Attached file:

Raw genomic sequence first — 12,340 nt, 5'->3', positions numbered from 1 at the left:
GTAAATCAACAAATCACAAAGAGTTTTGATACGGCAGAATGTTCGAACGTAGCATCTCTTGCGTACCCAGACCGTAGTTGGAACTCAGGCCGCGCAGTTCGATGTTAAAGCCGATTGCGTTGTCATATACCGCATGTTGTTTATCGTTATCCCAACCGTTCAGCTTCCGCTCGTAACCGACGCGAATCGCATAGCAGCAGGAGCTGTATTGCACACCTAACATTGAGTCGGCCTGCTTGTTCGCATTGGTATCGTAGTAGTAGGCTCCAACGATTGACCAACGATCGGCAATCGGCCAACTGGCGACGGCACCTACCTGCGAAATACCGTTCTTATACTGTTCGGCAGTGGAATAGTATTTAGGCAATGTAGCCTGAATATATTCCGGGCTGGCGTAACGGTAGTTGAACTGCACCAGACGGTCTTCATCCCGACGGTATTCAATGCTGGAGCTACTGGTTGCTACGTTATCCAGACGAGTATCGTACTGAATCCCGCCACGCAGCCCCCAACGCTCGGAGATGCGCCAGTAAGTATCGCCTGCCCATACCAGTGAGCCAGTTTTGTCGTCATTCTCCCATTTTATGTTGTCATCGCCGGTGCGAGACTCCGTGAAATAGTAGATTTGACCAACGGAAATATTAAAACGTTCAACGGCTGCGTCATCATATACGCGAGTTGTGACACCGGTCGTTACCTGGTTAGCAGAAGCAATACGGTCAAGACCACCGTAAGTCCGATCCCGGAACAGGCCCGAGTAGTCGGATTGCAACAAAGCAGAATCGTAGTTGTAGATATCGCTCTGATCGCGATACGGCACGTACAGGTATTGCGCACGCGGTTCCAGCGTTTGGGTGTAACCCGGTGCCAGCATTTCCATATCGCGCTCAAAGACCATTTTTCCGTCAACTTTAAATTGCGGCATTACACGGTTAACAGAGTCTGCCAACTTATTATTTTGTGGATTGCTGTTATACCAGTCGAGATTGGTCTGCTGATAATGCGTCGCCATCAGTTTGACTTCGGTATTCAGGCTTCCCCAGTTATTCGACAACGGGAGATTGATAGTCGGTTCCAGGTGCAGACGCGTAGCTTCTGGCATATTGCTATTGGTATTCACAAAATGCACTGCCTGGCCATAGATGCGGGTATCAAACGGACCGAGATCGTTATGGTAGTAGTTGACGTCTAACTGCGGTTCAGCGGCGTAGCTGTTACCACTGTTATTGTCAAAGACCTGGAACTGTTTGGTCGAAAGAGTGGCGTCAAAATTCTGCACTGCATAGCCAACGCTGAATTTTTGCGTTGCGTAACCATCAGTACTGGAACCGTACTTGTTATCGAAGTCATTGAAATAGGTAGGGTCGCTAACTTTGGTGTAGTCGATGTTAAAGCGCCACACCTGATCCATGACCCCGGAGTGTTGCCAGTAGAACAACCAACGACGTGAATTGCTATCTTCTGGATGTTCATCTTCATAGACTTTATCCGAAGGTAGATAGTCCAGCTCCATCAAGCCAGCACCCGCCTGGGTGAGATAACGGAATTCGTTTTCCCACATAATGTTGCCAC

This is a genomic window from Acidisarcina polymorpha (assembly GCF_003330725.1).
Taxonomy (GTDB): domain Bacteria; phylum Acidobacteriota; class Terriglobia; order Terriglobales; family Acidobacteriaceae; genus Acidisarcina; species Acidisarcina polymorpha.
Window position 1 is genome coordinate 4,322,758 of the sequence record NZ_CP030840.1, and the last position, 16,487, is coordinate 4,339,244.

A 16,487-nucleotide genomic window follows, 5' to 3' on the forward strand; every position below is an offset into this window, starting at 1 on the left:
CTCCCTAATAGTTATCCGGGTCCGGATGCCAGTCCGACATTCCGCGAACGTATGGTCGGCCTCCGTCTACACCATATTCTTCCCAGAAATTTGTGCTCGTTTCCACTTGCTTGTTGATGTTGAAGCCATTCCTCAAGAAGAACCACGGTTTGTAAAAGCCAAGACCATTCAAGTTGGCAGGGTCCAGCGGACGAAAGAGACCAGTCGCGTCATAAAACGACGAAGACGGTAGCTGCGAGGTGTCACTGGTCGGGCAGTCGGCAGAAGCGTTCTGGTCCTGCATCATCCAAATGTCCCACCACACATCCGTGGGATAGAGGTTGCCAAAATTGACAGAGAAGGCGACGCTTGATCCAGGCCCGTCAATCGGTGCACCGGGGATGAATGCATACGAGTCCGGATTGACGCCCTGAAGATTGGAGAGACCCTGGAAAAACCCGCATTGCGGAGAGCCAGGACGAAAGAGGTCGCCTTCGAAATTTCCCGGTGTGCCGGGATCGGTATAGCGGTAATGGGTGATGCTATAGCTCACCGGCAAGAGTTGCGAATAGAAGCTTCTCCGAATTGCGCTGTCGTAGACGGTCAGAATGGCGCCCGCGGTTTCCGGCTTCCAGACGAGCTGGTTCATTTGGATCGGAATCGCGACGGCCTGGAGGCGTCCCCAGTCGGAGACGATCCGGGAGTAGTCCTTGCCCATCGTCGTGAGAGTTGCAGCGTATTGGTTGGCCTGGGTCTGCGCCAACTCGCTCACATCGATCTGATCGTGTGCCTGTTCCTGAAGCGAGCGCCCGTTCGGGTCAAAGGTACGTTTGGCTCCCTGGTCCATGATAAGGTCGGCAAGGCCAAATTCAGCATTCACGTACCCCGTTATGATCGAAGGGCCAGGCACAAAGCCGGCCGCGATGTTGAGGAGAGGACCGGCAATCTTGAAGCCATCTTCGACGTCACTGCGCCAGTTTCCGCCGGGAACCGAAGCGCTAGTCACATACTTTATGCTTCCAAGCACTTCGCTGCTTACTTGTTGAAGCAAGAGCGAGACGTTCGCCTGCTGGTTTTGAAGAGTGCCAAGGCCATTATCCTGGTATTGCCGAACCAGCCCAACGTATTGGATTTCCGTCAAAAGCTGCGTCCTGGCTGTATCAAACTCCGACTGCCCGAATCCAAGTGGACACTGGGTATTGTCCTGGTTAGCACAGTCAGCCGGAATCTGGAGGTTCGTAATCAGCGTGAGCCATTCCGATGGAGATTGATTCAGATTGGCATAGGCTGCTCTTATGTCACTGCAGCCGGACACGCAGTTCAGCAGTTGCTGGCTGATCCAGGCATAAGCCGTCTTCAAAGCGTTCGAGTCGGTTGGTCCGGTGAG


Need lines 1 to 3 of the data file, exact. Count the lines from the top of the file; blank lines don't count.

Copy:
Raw genomic sequence first — 12,340 nt, 5'->3', positions numbered from 1 at the left:
GTAAATCAACAAATCACAAAGAGTTTTGATACGGCAGAATGTTCGAACGTAGCATCTCTTGCGTACCCAGACCGTAGTTGGAACTCAGGCCGCGCAGTTCGATGTTAAAGCCGATTGCGTTGTCATATACCGCATGTTGTTTATCGTTATCCCAACCGTTCAGCTTCCGCTCGTAACCGACGCGAATCGCATAGCAGCAGGAGCTGTATTGCACACCTAACATTGAGTCGGCCTGCTTGTTCGCATTGGTATCGTAGTAGTAGGCTCCAACGATTGACCAACGATCGGCAATCGGCCAACTGGCGACGGCACCTACCTGCGAAATACCGTTCTTATACTGTTCGGCAGTGGAATAGTATTTAGGCAATGTAGCCTGAATATATTCCGGGCTGGCGTAACGGTAGTTGAACTGCACCAGACGGTCTTCATCCCGACGGTATTCAATGCTGGAGCTACTGGTTGCTACGTTATCCAGACGAGTATCGTACTGAATCCCGCCACGCAGCCCCCAACGCTCGGAGATGCGCCAGTAAGTATCGCCTGCCCATACCAGTGAGCCAGTTTTGTCGTCATTCTCCCATTTTATGTTGTCATCGCCGGTGCGAGACTCCGTGAAATAGTAGATTTGACCAACGGAAATATTAAAACGTTCAACGGCTGCGTCATCATATACGCGAGTTGTGACACCGGTCGTTACCTGGTTAGCAGAAGCAATACGGTCAAGACCACCGTAAGTCCGATCCCGGAACAGGCCCGAGTAGTCGGATTGCAACAAAGCAGAATCGTAGTTGTAGATATCGCTCTGATCGCGATACGGCACGTACAGGTATTGCGCACGCGGTTCCAGCGTTTGGGTGTAACCCGGTGCCAGCATTTCCATATCGCGCTCAAAGACCATTTTTCCGTCAACTTTAAATTGCGGCATTACACGGTTAACAGAGTCTGCCAACTTATTATTTTGTGGATTGCTGTTATACCAGTCGAGATTGGTCTGCTGATAATGCGTCGCCATCAGTTTGACTTCGGTATTCAGGCTTCCCCAGTTATTCGACAACGGGAGATTGATAGTCGGTTCCAGGTGCAGACGCGTAGCTTCTGGCATATTGCTATTGGTATTCACAAAATGCACTGCCTGGCCATAGATGCGGGTATCAAACGGACCGAGATCGTTATGGTAGTAGTTGACGTCTAACTGCGGTTCAGCGGCGTAGCTGTTACCACTGTTATTGTCAAAGACCTGGAACTGTTTGGTCGAAAGAGTGGCGTCAAAATTCTGCACTGCATAGCCAACGCTGAATTTTTGCGTTGCGTAACCATCAGTACTGGAACCGTACTTGTTATCGAAGTCATTGAAATAGGTAGGGTCGCTAACTTTGGTGTAGTCGATGTTAAAGCGCCACACCTGATCCATGACCCCGGAGTGTTGCCAGTAGAACAACCAACGACGTGAATTGCTATCTTCTGGATGTTCATCTTCATAGACTTTATCCGAAGGTAGATAGTCCAGCTCCATCAAGCCAGCACCCGCCTGGGTGAGATAACGGAATTCGTTTTCCCACATAATGTTGCCAC

This is a genomic window from Acidisarcina polymorpha (assembly GCF_003330725.1).